Thanks to the hospital's location on the medical center campus, right off Chicago's Magnificent Mile in the heart of the city's tourist and shopping district, there was no shortage of individuals and organizations that provided input to the design team of Zimmer Gunsul Frasca LLP, Solomon Cordwell Buenz, and Anderson Mikos Architects as to the exterior design of this iconic building. As planning started on the interior design, members of the project team began thinking about an overall theme. They took their cue from Daniel Burnham, creator of the city's 100-year-old master plan that is still helping to shape Chicago: “Make no little plans. They have no magic to stir men's blood.”
The project team created an overall theme of “What makes Chicago special?” and engaged more than 20 of the city's cultural icons, including Shedd Aquarium, Art Institute of Chicago, Museum of Contemporary Art, Lincoln Park Zoo, Peggy Notebaert Nature Museum, and Adler Planetarium, to name a few. The CEO of each “community partner” was contacted and asked if he/she would lend Children's Memorial two members from the organization's creative team. Together with the project team, they worked to brainstorm ideas that would transform the hospital into a very unique healing environment.
This culminated in an all-day charrette held at the Museum of Contemporary Art, across the street from the new Lurie Children's Hospital site. More than 125 staff, project team members, architects, and representatives from each of the community partners spent the entire day coming up with creative ideas for almost all the public spaces throughout the new facility.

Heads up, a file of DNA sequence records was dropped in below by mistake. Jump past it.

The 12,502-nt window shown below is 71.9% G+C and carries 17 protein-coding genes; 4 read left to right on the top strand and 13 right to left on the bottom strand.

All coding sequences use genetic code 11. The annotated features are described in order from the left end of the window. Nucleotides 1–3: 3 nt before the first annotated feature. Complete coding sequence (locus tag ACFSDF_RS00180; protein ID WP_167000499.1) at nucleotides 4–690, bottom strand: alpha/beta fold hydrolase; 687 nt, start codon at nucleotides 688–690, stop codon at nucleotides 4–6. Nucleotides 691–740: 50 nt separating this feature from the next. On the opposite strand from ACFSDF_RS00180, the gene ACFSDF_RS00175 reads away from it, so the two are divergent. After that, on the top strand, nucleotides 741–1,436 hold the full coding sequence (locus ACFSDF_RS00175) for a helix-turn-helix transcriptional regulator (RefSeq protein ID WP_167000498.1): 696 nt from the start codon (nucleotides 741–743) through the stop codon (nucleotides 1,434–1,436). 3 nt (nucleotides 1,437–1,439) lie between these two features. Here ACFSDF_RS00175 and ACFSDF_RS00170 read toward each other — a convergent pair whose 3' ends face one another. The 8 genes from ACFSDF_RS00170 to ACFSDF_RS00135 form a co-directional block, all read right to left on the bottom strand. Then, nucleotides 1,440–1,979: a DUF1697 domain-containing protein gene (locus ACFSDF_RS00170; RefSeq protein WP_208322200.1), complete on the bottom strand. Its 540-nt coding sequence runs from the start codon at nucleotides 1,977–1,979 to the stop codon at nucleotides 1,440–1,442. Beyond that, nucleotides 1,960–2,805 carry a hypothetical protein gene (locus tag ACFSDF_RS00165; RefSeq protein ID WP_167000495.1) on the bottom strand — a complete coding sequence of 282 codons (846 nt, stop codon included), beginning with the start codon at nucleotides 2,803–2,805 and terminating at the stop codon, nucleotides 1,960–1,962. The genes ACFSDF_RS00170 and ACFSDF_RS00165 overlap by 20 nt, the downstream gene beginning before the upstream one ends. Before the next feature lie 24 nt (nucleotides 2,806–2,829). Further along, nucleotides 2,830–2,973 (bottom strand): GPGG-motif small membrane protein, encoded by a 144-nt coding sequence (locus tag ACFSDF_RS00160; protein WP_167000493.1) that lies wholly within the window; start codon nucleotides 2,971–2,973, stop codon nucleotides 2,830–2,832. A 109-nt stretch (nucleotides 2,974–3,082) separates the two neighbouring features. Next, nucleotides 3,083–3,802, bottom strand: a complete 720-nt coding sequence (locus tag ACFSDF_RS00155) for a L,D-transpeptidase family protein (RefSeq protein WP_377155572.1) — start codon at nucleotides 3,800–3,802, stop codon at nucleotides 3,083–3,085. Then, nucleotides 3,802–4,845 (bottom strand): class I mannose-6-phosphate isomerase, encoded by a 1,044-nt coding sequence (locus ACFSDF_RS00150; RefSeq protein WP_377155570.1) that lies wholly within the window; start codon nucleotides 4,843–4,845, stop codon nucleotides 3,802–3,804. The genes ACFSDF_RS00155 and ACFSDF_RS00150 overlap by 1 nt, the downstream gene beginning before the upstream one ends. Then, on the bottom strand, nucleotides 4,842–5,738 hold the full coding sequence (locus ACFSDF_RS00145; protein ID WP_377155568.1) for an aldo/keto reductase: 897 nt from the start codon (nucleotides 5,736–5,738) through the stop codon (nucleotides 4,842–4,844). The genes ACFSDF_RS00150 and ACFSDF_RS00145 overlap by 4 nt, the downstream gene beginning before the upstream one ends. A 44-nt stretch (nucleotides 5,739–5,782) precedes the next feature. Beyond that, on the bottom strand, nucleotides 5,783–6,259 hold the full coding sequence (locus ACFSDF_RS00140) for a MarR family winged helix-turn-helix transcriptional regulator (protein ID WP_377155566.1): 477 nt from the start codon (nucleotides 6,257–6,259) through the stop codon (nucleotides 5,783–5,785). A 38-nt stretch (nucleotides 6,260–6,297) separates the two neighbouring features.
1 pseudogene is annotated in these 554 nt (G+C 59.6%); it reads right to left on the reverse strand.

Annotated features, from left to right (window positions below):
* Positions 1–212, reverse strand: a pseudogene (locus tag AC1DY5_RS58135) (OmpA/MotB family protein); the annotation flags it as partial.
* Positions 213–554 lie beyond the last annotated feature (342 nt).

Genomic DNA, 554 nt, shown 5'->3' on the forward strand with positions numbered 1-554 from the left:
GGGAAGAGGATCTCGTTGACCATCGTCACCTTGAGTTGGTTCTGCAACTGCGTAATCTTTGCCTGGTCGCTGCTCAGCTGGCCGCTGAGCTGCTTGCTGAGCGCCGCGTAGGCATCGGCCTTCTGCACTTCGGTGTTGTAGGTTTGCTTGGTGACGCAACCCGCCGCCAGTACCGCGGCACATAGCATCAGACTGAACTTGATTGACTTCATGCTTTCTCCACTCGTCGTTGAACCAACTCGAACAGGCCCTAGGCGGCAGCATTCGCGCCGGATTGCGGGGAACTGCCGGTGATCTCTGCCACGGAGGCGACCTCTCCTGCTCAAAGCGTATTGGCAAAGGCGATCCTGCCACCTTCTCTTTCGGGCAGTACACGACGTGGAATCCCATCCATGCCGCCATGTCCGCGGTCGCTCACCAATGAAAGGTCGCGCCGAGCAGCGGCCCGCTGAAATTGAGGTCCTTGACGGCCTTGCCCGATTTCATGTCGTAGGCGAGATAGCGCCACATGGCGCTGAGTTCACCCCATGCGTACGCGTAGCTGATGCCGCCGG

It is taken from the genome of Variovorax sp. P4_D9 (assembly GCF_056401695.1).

A week after the charrette, Shedd Aquarium contacted the hospital and asked if it would be interested in a donation of a 30-foot sculpture of a humpback whale and her calf that it needed to relocate. It took only a few minutes for the Children's Memorial team to realize that this donation could launch a nautical theme for the lower lobby of the new hospital. The only problem was that the aquarium needed to move the whale immediately, but the hospital didn't need it for two years. The Field Museum stepped in and offered to store it in its vault with dinosaur bones and other priceless pieces of its collection.
With a nautical theme confirmed by the whale donation, the next component of the lobby was inspired by the Chicago History Museum, which provided pictures of the original Captain George Streeter's boat marooned on the location of the hospital-an event that occurred more than 100 years ago and led to the naming of that part of Chicago as Streeterville. Instead of a typical coffee/snack bar planned for the lobby, Au Bon Pain (the vendor selected to operate the coffee bar) worked with the design team to recreate Captain Streeter's boat. The Shedd Aquarium's team continued on with the creation of a 2,000-gallon “coral garden” aquarium for the second-floor emergency department.